Journal of Advanced Surgical Research

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Commentary - Journal of Advanced Surgical Research (2021) Volume 5, Issue 2

Colorectal cancer: laparoscopic surgery versus open surgery

Jack Wilson*

Editorial Office, Journal of Advanced Surgical Research, London, United Kingdom

Corresponding Author:
Jack Wilson
Editorial Office Journal of Advanced Surgical Research
London
United Kingdom
E-mail:
[email protected]

Accepted date: March 11, 2021

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Abstract

Patients who had laparoscopic-assisted surgery recovered considerably quicker than those who had open surgery, with reduced time to first passing flatus (p=.041), time to first bowel motion (p=.04), time to resume regular food (p=.043), and time to walk independently (p=.031). When compared to open surgery, laparoscopic colorectal surgery generated less discomfort for patients, resulting in a reduced demand for analgesics (p=.002) and less hospital recovery time (p=.034). There were no changes in overall and disease-free survival rates after three and five years. Colon cancer is a significant cause of mortality globally, and the grounds for laparoscopic surgery have steadily grown. Laparoscopic colorectal resection has been demonstrated to offer greater benefits for postoperative recovery, such as postoperative discomfort and hospital stay, as well as long-term survival, leading to widespread adoption of laparoscopic surgery as an alternative to conventional open surgery for colon cancer. Despite the potential benefits of laparoscopic surgery, it is not regarded the standard therapy for colorectal cancer patients due to concerns about oncologic stability. Potential hazards include tumor recurrence at the port location following curative resection and inadequate lymph node dissection. In reality, because of the technical difficulties of this procedure, laparoscopic colorectal resection is sometimes limited by the requirement for skilled surgeons. In reality, because of the technical difficulties of this procedure, laparoscopic colorectal resection is sometimes limited by the requirement for skilled surgeons. As a result, there are debates over the cost-effectiveness of this theater's availability from the standpoint of public health. Patients who required emergency surgery due to a complication such as cancer perforation or failure of the self-expanding stent placement in patients with colorectal cancer blockage, situations in which colorectal cancer had invaded an adjacent organ or required multi-organ surgery the research excluded instances in which curative resection could not be performed.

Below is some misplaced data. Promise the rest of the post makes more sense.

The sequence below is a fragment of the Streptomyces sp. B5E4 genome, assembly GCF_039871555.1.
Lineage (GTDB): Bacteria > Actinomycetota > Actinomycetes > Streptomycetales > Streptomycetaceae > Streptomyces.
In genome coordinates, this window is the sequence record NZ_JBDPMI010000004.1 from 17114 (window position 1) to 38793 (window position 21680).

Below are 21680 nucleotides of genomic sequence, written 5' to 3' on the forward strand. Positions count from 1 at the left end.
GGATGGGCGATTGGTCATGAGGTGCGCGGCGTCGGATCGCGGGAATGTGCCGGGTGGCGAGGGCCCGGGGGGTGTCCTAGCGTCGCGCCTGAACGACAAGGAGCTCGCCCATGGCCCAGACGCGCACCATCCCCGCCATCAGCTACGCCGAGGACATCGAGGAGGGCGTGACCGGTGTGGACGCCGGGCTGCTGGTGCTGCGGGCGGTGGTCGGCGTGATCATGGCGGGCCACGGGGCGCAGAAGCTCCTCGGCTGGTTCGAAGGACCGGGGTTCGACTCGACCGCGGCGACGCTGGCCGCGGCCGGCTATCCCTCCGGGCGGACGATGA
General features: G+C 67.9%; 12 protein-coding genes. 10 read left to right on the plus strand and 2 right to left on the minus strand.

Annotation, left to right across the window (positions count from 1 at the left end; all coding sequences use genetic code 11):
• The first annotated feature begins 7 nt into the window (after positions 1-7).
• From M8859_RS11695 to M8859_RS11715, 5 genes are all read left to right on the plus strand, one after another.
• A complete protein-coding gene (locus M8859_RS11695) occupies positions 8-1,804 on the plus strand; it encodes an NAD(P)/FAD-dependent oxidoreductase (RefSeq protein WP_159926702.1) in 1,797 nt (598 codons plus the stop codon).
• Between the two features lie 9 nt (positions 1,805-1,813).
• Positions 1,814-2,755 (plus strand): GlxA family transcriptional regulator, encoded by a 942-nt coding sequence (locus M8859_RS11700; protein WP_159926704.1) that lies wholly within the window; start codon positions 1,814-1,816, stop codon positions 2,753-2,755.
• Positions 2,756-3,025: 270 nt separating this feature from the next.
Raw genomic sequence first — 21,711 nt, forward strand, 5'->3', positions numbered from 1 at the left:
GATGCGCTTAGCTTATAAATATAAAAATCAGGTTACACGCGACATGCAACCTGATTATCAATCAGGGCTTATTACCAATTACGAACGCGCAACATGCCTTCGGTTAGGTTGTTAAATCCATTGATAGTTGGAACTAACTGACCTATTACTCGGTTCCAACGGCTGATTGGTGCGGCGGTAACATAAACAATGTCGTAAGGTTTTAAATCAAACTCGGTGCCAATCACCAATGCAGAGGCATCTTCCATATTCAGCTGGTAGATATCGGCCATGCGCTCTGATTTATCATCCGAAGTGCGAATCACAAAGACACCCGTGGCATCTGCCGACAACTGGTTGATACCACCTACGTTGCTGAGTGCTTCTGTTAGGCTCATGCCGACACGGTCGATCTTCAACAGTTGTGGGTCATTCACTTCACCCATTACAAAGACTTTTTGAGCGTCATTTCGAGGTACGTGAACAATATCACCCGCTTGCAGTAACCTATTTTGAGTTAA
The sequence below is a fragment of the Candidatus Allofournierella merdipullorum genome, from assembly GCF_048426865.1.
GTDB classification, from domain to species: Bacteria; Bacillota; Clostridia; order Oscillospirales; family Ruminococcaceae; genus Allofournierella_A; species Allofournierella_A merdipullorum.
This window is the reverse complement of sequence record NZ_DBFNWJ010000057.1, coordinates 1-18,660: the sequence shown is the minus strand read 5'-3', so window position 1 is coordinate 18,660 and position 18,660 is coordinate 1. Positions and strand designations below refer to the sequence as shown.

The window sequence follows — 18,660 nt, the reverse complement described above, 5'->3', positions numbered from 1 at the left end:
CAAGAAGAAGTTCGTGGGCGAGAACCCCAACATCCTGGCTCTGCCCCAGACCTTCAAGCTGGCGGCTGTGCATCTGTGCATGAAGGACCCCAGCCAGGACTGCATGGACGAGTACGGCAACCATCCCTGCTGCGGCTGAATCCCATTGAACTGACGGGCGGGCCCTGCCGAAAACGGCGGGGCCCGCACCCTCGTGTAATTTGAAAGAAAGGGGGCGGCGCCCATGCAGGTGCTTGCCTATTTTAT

Commentary

Patients who had laparoscopic-assisted surgery recovered considerably quicker than those who had open surgery, with reduced time to first passing flatus (p=.041), time to first bowel motion (p=.04), time to resume regular food (p=.043), and time to walk independently (p=.031). When compared to open surgery, laparoscopic colorectal surgery generated less discomfort for patients, resulting in a reduced demand for analgesics (p=.002) and less hospital recovery time (p=.034). There were no changes in overall and disease-free survival rates after three and five years.